Message from the Director

Fellow NOAA Corps officers,

One of CPC functions is to process documentation from the operational centers regarding qualifications and designations in order to document them in the officer's Official Personnel Folder. The safe and effective staffing of our platforms is critical to NOAA's mission and the Nation. The commitment exhibited when qualifying to operate our ships and aircraft is commendable and deserves recognition. I would like to acknowledge these significant and important operational milestones in the careers of our officers so every six months we will announce in the Cyberflash the names of those officers who have earned their qualification as either Officer of the Deck Underway, Senior Watch Officer, NOAA Diver, NOAA Aviator, or Aircraft Commander. For the first half of CY2018, according to the CPC database, the following officers have been awarded these operational qualifications for the first time:

OOD:

  • LTJG Lydia Ames
  • ENS Sydney Catoire
  • ENS Alexander Creed
  • ENS Hillary Fort
  • ENS Michael Fuller
  • ENS Garrison Grant
  • ENS Justin Miyano
  • ENS Vanessa Oquendo
  • ENS Jacquelyn Putnam
  • LTJG Matthew Sharr
  • ENS Sony Vang
  • ENS Collin Walker

NOAA Aviator:

  • LT Joshua Rannenberg
  • LTJG David Reymore
  • LT Brian Richards
  • LT James Rosenberg

SWO:

  • LT Scott Broo
  • LT Aaron Colohan
  • LT Brian Elliot
  • LT Justin Ellis
  • LT Anthony Klemm
  • LT Richard Park
  • LT Aras Zygas

NOAA Diver:

  • ENS Hillary Fort
  • ENS James Freed
  • ENS Anna Hallingstad
  • ENS Brianna Pacheco
  • ENS Chelsea Parrish

Aircraft Commander:

  • LCDR Nathan Kahn

Bravo Zulu!


CAPT Devin Brakob, NOAA
Director, Commissioned Personnel Center

On the Horizon

03 Oct 2018 CO/XO Command Advisory Board
11 Oct 2018 BOTC 132 Billet Night
TBD Oct 2018 Officer Assignment Board
15 Oct - 02 Nov 2018 REFTRA 85
20 Nov 2018 BOTC 132 Graduation

Approved Resignations, Separations and Retirements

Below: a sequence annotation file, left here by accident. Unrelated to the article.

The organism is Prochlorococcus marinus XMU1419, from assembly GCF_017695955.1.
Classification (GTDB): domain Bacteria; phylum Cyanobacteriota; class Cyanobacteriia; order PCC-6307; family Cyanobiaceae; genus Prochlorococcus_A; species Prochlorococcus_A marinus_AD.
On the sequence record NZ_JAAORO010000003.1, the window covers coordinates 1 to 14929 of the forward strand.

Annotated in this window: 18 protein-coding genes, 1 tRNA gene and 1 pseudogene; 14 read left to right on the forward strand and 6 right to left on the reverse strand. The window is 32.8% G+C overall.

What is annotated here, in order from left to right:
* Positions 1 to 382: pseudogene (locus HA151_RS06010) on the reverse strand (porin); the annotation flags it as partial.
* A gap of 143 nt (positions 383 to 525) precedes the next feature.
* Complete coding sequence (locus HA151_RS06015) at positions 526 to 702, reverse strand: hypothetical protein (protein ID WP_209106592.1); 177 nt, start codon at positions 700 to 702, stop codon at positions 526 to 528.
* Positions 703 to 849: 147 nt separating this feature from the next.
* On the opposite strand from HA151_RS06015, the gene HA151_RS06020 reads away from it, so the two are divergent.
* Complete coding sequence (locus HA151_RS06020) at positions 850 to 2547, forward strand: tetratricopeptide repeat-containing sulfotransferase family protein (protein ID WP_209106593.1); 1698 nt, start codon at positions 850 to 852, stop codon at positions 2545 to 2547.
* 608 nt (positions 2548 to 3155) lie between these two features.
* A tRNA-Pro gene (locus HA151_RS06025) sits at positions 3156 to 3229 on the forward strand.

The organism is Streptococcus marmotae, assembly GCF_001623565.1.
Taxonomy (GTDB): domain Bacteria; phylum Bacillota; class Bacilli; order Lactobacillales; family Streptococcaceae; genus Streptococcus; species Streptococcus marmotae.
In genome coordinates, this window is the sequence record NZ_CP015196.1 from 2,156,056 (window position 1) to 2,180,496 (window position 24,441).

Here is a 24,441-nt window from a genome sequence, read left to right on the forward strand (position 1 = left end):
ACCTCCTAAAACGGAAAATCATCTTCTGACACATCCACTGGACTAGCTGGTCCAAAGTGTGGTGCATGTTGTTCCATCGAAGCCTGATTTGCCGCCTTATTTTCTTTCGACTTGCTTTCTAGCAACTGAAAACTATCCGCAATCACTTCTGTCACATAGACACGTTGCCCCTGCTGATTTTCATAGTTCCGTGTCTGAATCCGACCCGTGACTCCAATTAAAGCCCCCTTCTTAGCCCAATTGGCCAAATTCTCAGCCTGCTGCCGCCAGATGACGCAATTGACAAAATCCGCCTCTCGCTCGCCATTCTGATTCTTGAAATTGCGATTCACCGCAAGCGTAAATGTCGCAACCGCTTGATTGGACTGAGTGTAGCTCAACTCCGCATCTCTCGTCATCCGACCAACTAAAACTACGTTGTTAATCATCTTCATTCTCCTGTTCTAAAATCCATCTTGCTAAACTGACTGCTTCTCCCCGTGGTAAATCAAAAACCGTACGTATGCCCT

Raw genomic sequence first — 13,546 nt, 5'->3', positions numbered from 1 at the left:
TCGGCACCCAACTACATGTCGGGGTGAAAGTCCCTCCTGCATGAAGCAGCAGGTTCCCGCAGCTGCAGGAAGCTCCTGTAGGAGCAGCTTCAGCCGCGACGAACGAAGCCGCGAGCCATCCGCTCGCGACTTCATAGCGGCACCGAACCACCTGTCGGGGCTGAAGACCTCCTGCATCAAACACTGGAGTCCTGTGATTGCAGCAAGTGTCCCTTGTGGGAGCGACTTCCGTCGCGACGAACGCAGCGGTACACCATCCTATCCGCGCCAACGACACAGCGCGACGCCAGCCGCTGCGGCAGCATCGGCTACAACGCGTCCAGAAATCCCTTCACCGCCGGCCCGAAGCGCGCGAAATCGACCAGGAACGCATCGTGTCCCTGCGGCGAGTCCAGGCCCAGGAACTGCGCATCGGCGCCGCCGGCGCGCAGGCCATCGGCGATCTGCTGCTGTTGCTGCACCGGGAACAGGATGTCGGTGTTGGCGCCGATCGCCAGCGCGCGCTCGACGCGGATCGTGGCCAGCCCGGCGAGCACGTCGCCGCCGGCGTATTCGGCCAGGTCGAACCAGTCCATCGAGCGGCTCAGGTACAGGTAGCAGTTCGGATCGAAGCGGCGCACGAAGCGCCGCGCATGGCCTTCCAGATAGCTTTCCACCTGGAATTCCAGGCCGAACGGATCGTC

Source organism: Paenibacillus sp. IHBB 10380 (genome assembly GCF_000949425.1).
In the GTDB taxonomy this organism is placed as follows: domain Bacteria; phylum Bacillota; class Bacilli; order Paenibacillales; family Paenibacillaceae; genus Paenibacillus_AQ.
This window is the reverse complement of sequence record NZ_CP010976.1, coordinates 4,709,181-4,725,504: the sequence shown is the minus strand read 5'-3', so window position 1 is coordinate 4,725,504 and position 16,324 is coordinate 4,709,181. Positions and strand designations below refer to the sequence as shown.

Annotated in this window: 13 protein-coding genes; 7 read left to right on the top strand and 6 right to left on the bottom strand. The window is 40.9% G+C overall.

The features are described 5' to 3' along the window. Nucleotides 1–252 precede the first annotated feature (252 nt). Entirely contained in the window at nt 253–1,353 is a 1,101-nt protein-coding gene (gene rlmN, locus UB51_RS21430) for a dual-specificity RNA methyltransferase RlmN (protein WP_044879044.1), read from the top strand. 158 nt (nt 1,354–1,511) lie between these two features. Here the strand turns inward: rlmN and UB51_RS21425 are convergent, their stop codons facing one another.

CAPT Robert Kamphaus 01 OCT 2018
LT Daniel Langis 01 OCT 2018
LCDR David Cowan 26 OCT 2018
LCDR Brian Prestcott 01 Nov 2018
LT Kyle Salling 11 Nov 2018
LT Adam Ruckman 15 Nov 2018
LT Steven Loy 15 Nov 2018
LT Carmen DeFazio 16 Nov 2018
LT Tanner Sims 19 Nov 2018
CAPT Scott Sirois 01 Dec 2018
LT Felicia Drummond 21 Dec 2018
LTJG Sarah Chappel 31 Jan 2019

History: Pioneers in NOAA

  • 1847 - Astronomer Maria Mitchell is hired by the Coast Survey to conduct astronomic latitude and longitude observations. She was the first of many women hired by the Coast Survey, a pioneer in recognizing women's capabilities and talents.
  • 1891 - Mrs. Margaret Conway appointed weather observer at Narragansett Pier and was the only woman observer in the Weather Bureau at the time of her death in 1918.
  • 1925 - Sarah Beall, chief computer of the Astronomy Branch, published "Astronomic determinations by the United States Coast and Geodetic Survey and Other Organizations", the first professional paper produced by a woman in the Coast and Geodetic Survey.
  • 1949 - Rachel Carson sails on the Bureau of Commercial Fisheries Ship ALBATROSS III, the first woman to sail on a fisheries ship.
  • 1972 - Pamela Chelgren becomes the first female NOAA Corps Commissioned Officer.
  • 1989 - Commander Evelyn Fields becomes first woman to command a NOAA Ship, the NOAA Ship McARTHUR.
  • 1999 - Captain Evelyn Fields is confirmed by Senate as Rear Admiral and Director of NOAA Corps and OMAO, the first female officer to hold that position.

From the Assignments Desk: Billet #3446 American Samoa/Antarctica Station Chief

The Earth System Research Laboratory's Global Monitoring Division (ESRL/GMD) is holding interviews for the 2020/2021 American Samoa/South Pole Station Chief in October. ESRL/GMD operates four remote Atmospheric Baseline Observatories strategically positioned around the globe. The long-term datasets collected at these observatories track atmospheric constituents that drive climate change, stratospheric ozone depletion, and baseline air quality.

The officer selected for this billet trains in Colorado for several months before spending one year in American Samoa running NOAA's atmospheric monitoring instruments, managing the observatory facilities, and completing administrative tasking necessary to operate the station. Officers then spend one year at the Amundsen-Scott South Pole Station in Antarctica running a similar suite of instruments at NOAA's South Pole Observatory, coordinating shipping logistics, and assisting with other station duties.

This billet provides independent, self-starting, adventurous individuals with the opportunity to live in the tropical South Pacific, experience six months of light and six months of darkness in Antarctica, and earn the Chief of Party Pin, International Service Ribbon, and Antarctic Service Medal all within one billet.

Interested officers should update their billet preferences and send their biographies and resumes to Christy Schultz at christine.schultz@noaa.gov by COB Friday, October 5, 2018. Recommendations will be made to the Officer Assignment Board in November.